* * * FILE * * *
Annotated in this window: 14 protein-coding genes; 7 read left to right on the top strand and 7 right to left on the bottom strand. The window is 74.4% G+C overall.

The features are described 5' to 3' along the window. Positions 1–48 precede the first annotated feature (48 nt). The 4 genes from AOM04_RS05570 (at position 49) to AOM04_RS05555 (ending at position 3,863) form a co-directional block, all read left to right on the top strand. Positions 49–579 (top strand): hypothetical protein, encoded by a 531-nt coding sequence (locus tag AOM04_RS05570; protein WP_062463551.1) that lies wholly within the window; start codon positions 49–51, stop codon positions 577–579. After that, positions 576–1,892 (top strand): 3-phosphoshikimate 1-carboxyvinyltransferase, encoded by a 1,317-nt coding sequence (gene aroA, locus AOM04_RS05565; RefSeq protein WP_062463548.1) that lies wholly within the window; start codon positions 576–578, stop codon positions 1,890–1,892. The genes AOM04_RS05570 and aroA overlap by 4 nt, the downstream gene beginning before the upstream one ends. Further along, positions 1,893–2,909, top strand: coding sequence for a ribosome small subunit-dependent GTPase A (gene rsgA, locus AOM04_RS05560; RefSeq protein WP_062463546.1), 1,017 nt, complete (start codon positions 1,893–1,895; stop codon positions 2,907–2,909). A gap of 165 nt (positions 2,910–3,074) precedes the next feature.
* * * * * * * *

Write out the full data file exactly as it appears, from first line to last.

Annotated in this window: 14 protein-coding genes; 7 read left to right on the top strand and 7 right to left on the bottom strand. The window is 74.4% G+C overall.

The features are described 5' to 3' along the window. Positions 1–48 precede the first annotated feature (48 nt). The 4 genes from AOM04_RS05570 (at position 49) to AOM04_RS05555 (ending at position 3,863) form a co-directional block, all read left to right on the top strand. Positions 49–579 (top strand): hypothetical protein, encoded by a 531-nt coding sequence (locus tag AOM04_RS05570; protein WP_062463551.1) that lies wholly within the window; start codon positions 49–51, stop codon positions 577–579. After that, positions 576–1,892 (top strand): 3-phosphoshikimate 1-carboxyvinyltransferase, encoded by a 1,317-nt coding sequence (gene aroA, locus AOM04_RS05565; RefSeq protein WP_062463548.1) that lies wholly within the window; start codon positions 576–578, stop codon positions 1,890–1,892. The genes AOM04_RS05570 and aroA overlap by 4 nt, the downstream gene beginning before the upstream one ends. Further along, positions 1,893–2,909, top strand: coding sequence for a ribosome small subunit-dependent GTPase A (gene rsgA, locus AOM04_RS05560; RefSeq protein WP_062463546.1), 1,017 nt, complete (start codon positions 1,893–1,895; stop codon positions 2,907–2,909). A gap of 165 nt (positions 2,910–3,074) precedes the next feature.